I contacted a local training provider who had agreed to let her sit the exam in the summer and would give her extra time as per her previous exams. Less than 24 hours before the exam entry deadline, the centre changed their mind about accepting any students that they were not tutoring and cancelled our exam entry.

 

Thankfully there was a Plan B in place so an email and a bankers draft for £200 was despatched to a new school the next day. No extra time as it was too late to arrange. Was just grateful they accepted us. This was the cost of the exam, the admin, the invigilation, despite the fact that the schooled students were taking the same subject and Bella would just be sat at the back of the hall. But we were out of options.

 

THE SITUATION AT EXAM TIME  - When Covid19 hit and varying proposals were put forward Home Educators were hung out to dry. The phrase - every child will have a result to carry forward only really applied to those in schools, or those who were utilising tutors or online providers or those who could afford the - sometimes - extortionate extra costs that were levied at the last minute.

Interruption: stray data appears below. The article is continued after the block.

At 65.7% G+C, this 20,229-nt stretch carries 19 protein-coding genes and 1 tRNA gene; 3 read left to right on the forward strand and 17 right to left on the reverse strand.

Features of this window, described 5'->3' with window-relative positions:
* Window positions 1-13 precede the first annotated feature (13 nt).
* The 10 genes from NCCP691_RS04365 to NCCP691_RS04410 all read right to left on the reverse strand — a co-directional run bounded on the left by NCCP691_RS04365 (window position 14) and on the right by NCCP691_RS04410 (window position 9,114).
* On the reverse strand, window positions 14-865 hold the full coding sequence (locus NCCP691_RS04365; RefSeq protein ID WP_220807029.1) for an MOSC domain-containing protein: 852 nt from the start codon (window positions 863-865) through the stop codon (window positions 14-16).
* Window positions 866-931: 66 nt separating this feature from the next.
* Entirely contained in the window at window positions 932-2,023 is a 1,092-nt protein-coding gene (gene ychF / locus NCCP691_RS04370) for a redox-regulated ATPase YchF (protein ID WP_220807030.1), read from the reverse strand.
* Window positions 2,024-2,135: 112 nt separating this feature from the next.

The Exam Officer at the school initially did not respond to any emails for weeks whilst we were trying to find out what options, if any, we had. We were left in limbo, having no idea if Bella was still entered for the exam, what the process would be for her, if indeed, there was one. If we could get our money back if negotiations failed.

 

Any and all information that came from various exam bodies was either too little too late or contradictory from one department to another. No one had a clue what was going on - including the exam boards.

 

Eventually communication was resumed. Not only was she the Exam Officer but also a Head of year with two different subjects that she was now trying to help her schooled pupils get through by second guessing their grades.

 

All private candidates entered by the school had their exam entries cancelled. With the best will in the world, the Exam Officer had never met Bella, couldnt identify her at 20 paces so couldnt possibly include her in the schooled cohort. Certainly not include an unknown entity in the ranking system The school had no relationship with her maths tutor, as we had only just engaged her for the final term before the exam and Bella had only had 3 lessons and to date had done no full mock exams under timed conditions.